Now Microsoft is finally integrating LAPS into the next version of Windows 11 and Windows Server: the preview is part of Windows 11 Insider Preview Build 25145 and Windows Server Preview Build 25151.
You no longer see the LAPS app on managed PCs: you now work with it through PowerShell (and Group Policy Editor). This is probably a good thing, as the font in a rather older app can make it difficult to distinguish an uppercase l from a lowercase l, and many administrators routinely copy and paste passwords into Notepad. If you are already used to using LAPS with PowerShell, some of the commands have new names.
You still need to update your AD schema, but you can do so by running the Update-LapsADSchema cmdlet in the new LAPS PowerShell module with Update-AdmPwdADSchema. You must configure permissions for those attributes and to give authorized users and groups access to view stored passwords, run the Set-LapsADComputerSelfPermission cmdlet on the computers you plan to manage and create a Group Policy with the settings you want for password management.
You’ll find all the settings in the Group Policy Editor under Computer Configuration > Administrative Templates > System > LAPS. Start by adding a new LAPS Group Policy object, configure the Password Backup Directory setting, and make the Backup Store Active Directory.
If you don’t want to wait for the normal GPO refresh interval you can run the gpupdate /target:computer /force command or use the Invoke-LapsPolicyProcessing PowerShell cmdlet to create and back up a new password, which you can retrieve via Gate. -LapsADPassword cmdlet.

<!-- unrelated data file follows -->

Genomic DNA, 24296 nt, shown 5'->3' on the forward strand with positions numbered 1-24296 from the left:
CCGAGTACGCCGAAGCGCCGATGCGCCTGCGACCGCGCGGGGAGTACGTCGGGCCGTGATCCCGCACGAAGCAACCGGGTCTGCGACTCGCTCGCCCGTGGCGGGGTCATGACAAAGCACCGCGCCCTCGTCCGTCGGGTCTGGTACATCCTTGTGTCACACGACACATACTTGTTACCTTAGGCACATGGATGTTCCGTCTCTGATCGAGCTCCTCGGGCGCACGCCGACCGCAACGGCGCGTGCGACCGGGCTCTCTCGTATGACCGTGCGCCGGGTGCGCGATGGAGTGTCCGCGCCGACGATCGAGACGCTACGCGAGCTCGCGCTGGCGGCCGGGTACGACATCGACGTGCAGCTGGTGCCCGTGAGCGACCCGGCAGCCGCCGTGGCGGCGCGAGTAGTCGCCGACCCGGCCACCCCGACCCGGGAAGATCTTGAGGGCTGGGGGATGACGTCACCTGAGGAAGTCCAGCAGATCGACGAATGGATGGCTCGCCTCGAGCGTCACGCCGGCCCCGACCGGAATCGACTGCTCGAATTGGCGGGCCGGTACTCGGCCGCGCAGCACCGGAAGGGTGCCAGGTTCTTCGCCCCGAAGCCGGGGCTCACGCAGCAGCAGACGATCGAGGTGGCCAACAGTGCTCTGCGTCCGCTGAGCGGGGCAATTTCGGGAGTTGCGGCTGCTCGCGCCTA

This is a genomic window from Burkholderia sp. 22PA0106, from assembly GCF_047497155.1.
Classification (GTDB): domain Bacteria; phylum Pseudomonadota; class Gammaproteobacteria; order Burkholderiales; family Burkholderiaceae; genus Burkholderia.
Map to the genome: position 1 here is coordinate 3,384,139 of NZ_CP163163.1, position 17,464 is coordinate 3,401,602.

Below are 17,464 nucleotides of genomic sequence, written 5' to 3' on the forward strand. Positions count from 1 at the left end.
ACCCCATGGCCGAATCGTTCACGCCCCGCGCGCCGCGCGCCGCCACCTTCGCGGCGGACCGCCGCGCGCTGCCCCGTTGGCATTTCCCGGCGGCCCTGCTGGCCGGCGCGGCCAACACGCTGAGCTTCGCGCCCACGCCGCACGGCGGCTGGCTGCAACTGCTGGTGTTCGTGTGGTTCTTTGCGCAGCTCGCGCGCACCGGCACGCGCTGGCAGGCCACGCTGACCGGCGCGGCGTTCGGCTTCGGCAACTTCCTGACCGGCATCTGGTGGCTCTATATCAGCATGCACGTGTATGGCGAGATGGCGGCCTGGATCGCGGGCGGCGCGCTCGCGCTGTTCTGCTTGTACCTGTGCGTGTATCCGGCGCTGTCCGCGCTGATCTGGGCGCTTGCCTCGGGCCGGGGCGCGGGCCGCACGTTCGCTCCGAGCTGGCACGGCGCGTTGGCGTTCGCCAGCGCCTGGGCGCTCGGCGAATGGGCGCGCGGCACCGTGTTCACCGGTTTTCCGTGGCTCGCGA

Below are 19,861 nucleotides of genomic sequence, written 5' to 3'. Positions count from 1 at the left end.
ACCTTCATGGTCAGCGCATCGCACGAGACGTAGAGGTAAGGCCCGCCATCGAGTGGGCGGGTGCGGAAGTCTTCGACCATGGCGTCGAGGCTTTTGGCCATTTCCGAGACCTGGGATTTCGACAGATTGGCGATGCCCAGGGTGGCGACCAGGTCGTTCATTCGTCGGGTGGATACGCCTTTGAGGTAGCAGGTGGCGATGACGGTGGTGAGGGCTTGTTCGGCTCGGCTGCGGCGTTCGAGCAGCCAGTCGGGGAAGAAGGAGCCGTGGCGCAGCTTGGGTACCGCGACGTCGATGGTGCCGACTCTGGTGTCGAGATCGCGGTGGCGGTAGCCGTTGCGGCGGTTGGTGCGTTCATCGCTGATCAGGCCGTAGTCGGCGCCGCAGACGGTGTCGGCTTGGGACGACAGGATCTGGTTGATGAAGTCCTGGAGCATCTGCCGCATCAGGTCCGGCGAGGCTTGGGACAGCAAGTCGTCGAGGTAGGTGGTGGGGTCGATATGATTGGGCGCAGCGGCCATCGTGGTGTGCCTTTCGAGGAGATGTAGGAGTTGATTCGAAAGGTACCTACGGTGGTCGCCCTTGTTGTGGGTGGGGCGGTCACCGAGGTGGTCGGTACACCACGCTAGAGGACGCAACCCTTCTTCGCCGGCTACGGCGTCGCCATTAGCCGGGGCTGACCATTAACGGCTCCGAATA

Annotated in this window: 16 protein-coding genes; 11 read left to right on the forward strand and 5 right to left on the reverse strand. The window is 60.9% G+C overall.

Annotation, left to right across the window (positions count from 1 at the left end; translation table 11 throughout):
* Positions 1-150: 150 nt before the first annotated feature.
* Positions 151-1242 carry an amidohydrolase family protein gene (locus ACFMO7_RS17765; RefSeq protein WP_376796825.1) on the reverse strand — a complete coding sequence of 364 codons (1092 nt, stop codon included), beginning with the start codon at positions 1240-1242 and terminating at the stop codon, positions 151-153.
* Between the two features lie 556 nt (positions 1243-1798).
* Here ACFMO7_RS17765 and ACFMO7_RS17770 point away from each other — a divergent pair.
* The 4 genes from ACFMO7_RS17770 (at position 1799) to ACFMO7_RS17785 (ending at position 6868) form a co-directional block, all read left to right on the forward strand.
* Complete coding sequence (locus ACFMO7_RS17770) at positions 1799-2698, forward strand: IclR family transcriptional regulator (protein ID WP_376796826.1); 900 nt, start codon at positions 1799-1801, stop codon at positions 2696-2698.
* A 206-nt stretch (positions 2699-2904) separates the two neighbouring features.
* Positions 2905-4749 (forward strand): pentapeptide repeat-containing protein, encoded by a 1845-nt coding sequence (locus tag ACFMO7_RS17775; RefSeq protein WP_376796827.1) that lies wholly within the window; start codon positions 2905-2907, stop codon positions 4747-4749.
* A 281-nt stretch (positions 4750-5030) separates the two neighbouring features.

You will see in the event log when the password is stored. This new event logging is an improvement over the previous, rather noisy logging and auditing approach that often required actions such as sending events to the store.
New LAPS functionality
LAPS has some useful new options, such as being able to reset the administrator password, reboot the computer or log off the administrator account after the administrator has logged in and made changes – but not immediately. You don’t want to leave a computer running with advanced credentials if it gets infected, so a post-authentication action policy automates the cleanup. You don’t want the machine you’re working on to log off or restart you while you’re in the middle of troubleshooting, so you can set a grace period that cleans up after a few hours.
Remote workers who regularly use the local administrator account don’t have to worry about losing access if they’re not connected when LAPS is set to cycle their passwords: the password will only change if the PC can reach the domain controller.
You can now also set the name of the local administrator account that you want LAPS to manage.